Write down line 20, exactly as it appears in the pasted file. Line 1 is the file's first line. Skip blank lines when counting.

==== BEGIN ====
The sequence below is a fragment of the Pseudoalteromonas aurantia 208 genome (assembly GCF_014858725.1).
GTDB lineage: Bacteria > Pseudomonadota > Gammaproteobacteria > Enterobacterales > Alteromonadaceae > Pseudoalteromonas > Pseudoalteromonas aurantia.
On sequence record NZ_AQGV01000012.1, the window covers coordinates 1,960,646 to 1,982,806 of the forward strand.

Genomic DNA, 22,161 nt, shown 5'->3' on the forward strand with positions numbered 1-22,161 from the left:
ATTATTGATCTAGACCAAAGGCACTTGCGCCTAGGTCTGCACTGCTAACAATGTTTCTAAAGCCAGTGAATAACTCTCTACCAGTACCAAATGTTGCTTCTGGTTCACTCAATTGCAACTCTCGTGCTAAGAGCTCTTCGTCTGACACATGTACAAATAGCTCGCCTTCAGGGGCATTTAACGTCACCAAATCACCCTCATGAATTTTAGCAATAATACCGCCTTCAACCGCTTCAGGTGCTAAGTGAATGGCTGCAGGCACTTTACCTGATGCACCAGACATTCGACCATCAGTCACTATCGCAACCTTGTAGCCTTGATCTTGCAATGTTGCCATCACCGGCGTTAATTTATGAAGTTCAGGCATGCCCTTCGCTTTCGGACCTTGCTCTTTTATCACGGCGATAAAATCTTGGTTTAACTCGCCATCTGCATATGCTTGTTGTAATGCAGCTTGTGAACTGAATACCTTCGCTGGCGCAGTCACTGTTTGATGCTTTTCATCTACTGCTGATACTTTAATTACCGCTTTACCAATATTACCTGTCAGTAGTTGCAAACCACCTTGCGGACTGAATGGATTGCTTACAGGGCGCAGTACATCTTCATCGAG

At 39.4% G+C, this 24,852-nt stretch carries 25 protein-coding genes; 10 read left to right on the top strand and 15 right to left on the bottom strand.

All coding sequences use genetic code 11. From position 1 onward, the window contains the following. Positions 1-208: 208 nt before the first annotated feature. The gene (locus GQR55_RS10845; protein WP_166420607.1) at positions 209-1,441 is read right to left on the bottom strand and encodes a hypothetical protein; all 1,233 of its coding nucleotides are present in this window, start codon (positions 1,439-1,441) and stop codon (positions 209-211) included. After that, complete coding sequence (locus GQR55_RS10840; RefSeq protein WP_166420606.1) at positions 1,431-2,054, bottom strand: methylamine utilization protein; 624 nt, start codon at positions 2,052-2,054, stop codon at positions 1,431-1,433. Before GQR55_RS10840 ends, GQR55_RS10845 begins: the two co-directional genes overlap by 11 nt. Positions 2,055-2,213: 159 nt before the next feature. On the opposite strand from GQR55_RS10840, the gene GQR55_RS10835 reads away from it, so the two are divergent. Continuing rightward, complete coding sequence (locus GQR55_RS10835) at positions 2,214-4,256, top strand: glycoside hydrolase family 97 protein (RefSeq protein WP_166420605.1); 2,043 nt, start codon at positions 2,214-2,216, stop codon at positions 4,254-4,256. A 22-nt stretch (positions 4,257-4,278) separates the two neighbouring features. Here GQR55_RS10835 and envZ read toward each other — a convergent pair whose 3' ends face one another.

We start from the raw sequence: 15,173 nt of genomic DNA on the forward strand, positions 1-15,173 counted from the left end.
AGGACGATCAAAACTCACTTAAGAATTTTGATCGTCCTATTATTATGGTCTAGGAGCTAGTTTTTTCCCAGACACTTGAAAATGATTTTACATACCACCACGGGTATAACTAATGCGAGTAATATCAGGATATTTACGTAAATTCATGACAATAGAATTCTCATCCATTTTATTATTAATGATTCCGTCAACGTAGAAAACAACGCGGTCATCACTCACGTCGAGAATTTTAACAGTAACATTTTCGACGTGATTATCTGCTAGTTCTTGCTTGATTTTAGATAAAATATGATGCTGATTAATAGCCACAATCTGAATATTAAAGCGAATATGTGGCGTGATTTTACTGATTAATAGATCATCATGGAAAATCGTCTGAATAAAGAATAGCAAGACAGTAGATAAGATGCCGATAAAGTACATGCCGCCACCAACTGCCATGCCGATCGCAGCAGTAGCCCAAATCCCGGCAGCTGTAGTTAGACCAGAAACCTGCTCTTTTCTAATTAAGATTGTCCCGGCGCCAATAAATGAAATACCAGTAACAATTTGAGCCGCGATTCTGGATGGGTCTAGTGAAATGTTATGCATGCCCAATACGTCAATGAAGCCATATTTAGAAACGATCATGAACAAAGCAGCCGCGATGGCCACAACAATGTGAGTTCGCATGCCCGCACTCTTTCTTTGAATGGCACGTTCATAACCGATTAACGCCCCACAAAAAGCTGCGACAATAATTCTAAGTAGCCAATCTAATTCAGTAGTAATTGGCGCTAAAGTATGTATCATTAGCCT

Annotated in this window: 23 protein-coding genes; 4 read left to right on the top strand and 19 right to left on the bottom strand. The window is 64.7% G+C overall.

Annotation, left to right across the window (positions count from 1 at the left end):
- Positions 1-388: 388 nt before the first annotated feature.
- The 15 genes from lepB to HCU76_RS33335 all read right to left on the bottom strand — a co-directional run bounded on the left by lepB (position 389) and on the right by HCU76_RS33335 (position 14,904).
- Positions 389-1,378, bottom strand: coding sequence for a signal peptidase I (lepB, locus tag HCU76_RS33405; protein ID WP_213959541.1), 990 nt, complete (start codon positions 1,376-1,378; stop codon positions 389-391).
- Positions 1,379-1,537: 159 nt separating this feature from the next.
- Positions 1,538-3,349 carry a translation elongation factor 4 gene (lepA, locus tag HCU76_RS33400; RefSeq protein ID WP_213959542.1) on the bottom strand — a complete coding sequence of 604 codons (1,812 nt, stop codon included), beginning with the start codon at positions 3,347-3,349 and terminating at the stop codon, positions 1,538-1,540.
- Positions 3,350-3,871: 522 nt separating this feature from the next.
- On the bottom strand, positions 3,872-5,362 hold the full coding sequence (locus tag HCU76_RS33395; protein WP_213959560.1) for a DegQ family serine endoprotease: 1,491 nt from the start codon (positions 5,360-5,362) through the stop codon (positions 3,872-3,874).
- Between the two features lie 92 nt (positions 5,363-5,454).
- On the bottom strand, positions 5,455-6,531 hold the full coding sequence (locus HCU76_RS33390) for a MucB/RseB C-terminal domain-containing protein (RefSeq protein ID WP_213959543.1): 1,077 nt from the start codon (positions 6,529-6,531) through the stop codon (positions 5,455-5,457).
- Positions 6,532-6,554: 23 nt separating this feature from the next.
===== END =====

- On the bottom strand, positions 5,455-6,531 hold the full coding sequence (locus HCU76_RS33390) for a MucB/RseB C-terminal domain-containing protein (RefSeq protein ID WP_213959543.1): 1,077 nt from the start codon (positions 6,529-6,531) through the stop codon (positions 5,455-5,457).